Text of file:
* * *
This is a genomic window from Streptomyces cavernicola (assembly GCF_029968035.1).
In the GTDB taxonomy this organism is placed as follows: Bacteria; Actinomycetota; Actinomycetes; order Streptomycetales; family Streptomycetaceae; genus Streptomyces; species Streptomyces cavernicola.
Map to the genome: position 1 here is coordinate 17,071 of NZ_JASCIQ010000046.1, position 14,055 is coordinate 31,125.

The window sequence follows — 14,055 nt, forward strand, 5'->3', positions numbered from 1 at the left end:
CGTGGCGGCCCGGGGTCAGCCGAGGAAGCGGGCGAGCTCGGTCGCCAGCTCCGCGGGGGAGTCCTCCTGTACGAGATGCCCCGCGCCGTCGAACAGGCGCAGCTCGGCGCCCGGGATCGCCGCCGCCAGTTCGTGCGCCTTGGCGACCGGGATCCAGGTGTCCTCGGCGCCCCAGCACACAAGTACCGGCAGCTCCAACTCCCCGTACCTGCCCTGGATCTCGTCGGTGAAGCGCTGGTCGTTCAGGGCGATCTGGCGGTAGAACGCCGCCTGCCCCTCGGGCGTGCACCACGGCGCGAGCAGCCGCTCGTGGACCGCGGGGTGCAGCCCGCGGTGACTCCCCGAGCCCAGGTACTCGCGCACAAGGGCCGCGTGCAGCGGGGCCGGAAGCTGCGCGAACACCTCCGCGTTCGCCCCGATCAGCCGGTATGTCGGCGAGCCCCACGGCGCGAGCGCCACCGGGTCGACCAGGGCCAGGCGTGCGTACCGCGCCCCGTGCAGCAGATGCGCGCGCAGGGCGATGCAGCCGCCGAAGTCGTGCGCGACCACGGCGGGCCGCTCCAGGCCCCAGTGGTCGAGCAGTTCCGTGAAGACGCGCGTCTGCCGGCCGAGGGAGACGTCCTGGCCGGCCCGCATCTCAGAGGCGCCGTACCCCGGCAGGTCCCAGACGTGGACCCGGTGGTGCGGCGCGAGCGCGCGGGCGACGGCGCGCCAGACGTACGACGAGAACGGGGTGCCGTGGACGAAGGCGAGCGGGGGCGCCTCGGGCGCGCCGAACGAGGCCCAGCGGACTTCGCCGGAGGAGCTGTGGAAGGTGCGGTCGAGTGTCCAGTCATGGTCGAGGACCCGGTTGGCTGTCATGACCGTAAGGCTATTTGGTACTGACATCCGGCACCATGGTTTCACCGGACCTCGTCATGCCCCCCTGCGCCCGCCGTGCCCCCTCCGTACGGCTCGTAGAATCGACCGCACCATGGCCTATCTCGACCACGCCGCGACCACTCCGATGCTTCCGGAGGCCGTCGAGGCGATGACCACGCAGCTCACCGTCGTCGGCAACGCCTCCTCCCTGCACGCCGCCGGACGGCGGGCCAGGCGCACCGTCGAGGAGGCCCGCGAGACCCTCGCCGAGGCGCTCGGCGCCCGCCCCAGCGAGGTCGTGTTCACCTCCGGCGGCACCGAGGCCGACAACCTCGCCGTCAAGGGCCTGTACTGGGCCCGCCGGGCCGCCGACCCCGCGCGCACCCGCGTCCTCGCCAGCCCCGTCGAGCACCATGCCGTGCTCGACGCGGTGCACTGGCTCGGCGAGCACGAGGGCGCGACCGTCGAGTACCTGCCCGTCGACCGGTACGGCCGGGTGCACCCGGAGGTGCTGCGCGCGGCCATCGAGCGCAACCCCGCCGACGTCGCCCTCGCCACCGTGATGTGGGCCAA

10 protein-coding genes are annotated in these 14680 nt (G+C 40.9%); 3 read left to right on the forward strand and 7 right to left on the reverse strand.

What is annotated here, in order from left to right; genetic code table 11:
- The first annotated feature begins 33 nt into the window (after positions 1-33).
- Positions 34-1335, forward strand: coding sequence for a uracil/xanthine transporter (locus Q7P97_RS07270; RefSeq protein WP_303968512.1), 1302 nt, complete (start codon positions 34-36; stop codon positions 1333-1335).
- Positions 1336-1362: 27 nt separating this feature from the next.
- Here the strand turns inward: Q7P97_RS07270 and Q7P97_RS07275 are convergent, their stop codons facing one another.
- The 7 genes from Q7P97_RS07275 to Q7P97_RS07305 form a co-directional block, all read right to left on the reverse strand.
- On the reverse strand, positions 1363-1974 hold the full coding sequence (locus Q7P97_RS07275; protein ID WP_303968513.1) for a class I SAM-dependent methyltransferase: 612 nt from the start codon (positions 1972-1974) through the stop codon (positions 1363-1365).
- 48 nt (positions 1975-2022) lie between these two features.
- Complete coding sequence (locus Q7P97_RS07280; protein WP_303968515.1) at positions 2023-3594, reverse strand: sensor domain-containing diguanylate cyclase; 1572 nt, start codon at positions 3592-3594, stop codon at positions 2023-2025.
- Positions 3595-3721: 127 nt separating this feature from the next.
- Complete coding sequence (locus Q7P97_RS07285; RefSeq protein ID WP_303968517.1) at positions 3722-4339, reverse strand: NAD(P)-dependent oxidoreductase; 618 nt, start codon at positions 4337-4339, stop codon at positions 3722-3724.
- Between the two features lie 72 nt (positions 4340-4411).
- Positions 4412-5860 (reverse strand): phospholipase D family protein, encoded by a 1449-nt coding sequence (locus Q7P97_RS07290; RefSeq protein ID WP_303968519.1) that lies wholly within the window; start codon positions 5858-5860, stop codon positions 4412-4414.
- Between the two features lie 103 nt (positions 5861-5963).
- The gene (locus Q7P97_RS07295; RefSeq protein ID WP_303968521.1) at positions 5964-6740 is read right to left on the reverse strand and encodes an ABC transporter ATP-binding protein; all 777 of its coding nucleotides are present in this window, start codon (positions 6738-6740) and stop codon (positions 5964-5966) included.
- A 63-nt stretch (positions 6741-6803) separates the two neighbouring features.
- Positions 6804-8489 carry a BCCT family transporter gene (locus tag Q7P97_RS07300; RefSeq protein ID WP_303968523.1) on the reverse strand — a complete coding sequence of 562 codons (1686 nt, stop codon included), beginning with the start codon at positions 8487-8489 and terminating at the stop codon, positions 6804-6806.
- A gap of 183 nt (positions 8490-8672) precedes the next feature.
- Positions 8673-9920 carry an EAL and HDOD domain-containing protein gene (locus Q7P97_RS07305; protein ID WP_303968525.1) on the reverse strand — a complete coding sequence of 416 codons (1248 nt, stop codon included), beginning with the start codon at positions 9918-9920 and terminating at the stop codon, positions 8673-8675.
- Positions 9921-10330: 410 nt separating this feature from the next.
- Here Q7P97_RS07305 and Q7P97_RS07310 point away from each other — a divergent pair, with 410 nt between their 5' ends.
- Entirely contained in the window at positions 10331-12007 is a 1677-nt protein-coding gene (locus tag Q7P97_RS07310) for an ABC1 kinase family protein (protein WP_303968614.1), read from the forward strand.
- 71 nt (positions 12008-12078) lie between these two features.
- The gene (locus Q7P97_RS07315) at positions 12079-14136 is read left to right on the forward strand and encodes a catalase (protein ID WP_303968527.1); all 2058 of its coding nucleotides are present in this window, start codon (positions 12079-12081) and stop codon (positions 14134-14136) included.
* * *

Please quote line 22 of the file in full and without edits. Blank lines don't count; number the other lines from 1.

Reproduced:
- A 63-nt stretch (positions 6741-6803) separates the two neighbouring features.